Most of the heat has been focused on the struggles of quarterback Daunte Culpepper and the league's 26th-ranked offense, and rightly so. However, despite the Dolphins boasting the seventh-ranked defense, it's been that unit's inability to get off the field on third down in the third quarters of their three losses that have been just as integral to the 1-3 start.
In the three defeats to the Steelers, Bills and Texans, the Dolphins have been on the field a total of 12:46, compared to their opponents' 32:14 in those third quarters. The Dolphins have converted 2-of-6 on third downs, compared to their opponents' 8-of-12.
The Texans converted 9 of 16 on third down overall, including 6 of 10 with passes, a 56 percent success rate, the best by a Dolphins opponent since Dec. 11 of last season when the Chargers hit on 57.9 percent (11 of 19) in a Dolphins' 23-21 loss.
The Dolphins are ranked 26th in third-down defense, allowing opponents to convert 26 of 58 (44.8 percent).
"Defensively, we did not get off the field on third down," coach Nick Saban said. "We did a great job of stopping the run. We did a great job for three quarters. They only had three points, but in the end, not getting off the field on third down continued their drives and allowed them to score points.
"When it was third-and-6 they got six. When it was third-and-10, they got 10. A couple of times, they made big plays when we had opportunities to make plays, and we didn't do it. (There were) too many opportunities where we moved the ball on offense and stopped ourselves, whether it's a penalty, a sack, or a negative play of some sort. That's something that needs to change."
The Dolphins converted just three of 12 third downs against the Texans defense, which entered the game last in the league.
In the last 15 games of the Dolphins-Patriots' series, Miami's opponent on Sunday in Foxborough, the team that has converted more third downs has won 12 times. The Patriots are ranked 10th in the league (23 of 56) with a 41.1 third-down conversion percentage and fourth in yards gained on third down with 367.8. They made six of 13 in last week's stunning 38-13 win over the Bengals.
The Patriots' third-down defense is ranked just 23rd, allowing opponents 23 of 56 conversions (41.1 percent).
"If we did a statistical analysis of what your chances or percentages of converting on third down-and-3 and a third down-and-4, (it'd be) a whole lot better than third-and-15," Saban said. "All the plays contribute to that, in terms of what you create for yourself on third down."
-- QB Daunte Culpepper had his best game of the season, actually eluding pass rushers and hitting receivers on the run for the first time. He seemed to be in synch with his receivers in the final frantic minutes of the fourth quarter, completing 11 of 17 for 134 yards before offensive coordinator Mike Mularkey decided to let RB Ronnie Brown try an option pass on the desperately needed two-point conversion.
-- RB Ronnie Brown had an outstanding game, other than the aforementioned ill-advised option pass that was tipped at the line by rookie DE Mario Williams. Saban frequently used the short pass as his running attack, as Brown set career highs with eight catches for 62 yards. He gained 49 yards on 12 attempts for a respectable 4.1 average, however, against the league's 29th-ranked run defense he should've had far more carries than 12.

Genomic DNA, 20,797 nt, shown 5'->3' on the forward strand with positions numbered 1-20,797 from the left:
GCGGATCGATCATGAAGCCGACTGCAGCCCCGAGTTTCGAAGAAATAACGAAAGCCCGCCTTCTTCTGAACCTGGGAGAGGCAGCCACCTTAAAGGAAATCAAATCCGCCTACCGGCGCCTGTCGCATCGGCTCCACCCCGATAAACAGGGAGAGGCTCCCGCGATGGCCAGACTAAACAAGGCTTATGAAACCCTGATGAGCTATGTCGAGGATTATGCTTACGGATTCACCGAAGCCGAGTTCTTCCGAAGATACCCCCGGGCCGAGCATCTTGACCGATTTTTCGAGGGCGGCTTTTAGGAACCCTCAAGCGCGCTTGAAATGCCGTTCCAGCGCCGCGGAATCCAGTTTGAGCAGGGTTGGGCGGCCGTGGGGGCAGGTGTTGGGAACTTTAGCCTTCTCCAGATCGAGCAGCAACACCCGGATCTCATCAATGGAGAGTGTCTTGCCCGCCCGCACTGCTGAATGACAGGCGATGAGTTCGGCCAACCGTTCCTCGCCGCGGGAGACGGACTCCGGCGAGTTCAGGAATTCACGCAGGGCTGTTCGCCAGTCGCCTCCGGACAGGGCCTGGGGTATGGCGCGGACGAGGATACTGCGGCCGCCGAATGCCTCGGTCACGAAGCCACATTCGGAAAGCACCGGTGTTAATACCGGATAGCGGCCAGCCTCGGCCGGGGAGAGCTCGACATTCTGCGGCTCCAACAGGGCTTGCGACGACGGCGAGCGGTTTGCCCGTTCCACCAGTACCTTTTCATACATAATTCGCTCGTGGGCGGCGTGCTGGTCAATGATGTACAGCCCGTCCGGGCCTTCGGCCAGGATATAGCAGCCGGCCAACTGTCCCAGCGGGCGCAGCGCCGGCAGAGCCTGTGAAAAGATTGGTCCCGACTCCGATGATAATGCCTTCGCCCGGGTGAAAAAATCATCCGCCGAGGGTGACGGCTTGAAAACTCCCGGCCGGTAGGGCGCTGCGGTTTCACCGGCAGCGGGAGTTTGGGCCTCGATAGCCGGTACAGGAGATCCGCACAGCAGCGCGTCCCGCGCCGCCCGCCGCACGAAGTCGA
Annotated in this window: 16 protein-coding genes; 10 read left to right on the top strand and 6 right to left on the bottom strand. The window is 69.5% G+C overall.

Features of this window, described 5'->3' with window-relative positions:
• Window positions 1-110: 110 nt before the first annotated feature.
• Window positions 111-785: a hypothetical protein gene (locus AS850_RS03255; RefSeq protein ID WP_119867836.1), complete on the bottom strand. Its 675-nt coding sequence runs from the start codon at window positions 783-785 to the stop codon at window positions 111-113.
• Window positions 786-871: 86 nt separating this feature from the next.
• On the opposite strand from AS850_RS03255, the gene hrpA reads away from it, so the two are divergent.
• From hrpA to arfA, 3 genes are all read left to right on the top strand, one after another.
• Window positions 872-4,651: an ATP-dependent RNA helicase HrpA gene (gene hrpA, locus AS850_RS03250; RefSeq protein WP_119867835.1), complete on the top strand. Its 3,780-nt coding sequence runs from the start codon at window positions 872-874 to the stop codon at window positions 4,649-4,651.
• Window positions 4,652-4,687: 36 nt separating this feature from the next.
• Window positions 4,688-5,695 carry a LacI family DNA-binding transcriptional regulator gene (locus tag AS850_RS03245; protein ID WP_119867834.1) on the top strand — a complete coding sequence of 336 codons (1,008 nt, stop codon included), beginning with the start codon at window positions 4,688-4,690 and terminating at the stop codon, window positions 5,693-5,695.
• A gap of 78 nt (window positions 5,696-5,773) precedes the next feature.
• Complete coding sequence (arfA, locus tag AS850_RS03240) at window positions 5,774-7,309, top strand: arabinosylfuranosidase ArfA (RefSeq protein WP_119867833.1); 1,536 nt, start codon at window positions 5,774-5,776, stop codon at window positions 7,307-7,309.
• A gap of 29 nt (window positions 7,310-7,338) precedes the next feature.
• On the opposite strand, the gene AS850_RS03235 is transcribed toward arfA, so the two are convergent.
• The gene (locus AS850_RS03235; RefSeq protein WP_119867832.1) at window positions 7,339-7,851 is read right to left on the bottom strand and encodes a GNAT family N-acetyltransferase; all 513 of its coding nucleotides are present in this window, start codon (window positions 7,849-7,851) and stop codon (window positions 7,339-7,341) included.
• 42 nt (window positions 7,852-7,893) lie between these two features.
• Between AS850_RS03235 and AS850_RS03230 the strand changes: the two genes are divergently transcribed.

-- WR Chris Chambers finally showed frustration on the sidelines of Sunday's 17-15 loss to the Texans because he wasn't getting enough plays called for him. Chambers had just one catch for 11 yards with 1:57 to play in the fourth quarter before finishing with three catches for 28 yards, including a 16-yard touchdown. In the first four games, Chambers has a total of just four catches for 33 yards in the first halves.
-- TE Randy McMichael showed why he is more valuable catching passes then pass-blocking by catching four balls for 54 yards in the second half Sunday nearly doubling his season output (6 for 59). However, until the offensive line stops getting Culpepper sacked a league-leading 21 times, McMichael will continue to be a glorified lineman.
-- WR Marty Booker dropped a slant across the middle that looked like it would've gone for a 73-yard touchdown late in the fourth quarter. No one was tougher on Booker than himself after the game. Although the Dolphins did score a touchdown on that drive, Booker's drop might've cost them about 1:30, time they desperately needed as the Texans ran out the clock.
-- CB Travis Daniels received his first start of the season after recovering from a lingering ankle injury and continues to show rust. There's no way he should've been outjumped by WR Andre Johnson on that 30-yard lob in the fourth quarter which set up a game-winning 3-yard TD pass to Johnson.
-- CB Will Allen might've got beaten on a key 28-yard connection to Eric Moulds, but it was a perfect pass by David Carr. Allen was beaten on a 3-yard touchdown pass to Andre Johnson, but he also was all over the field Sunday, making eight tackles, a quarterback hurry, three pass defenses and a dynamic theft of what looked like a completion and fumble by Johnson. It was called an interception, his first in 29 games. Saban singled Allen out as one of his best defensive players of the game.
-- DE Vonnie Holliday may have been overlooked by the more flamboyant Jason Taylor Sunday. Both had two sacks, but Holliday added seven tackles and four quarterback hurries. It's the ninth time in his career that he has had two or more sacks in a game.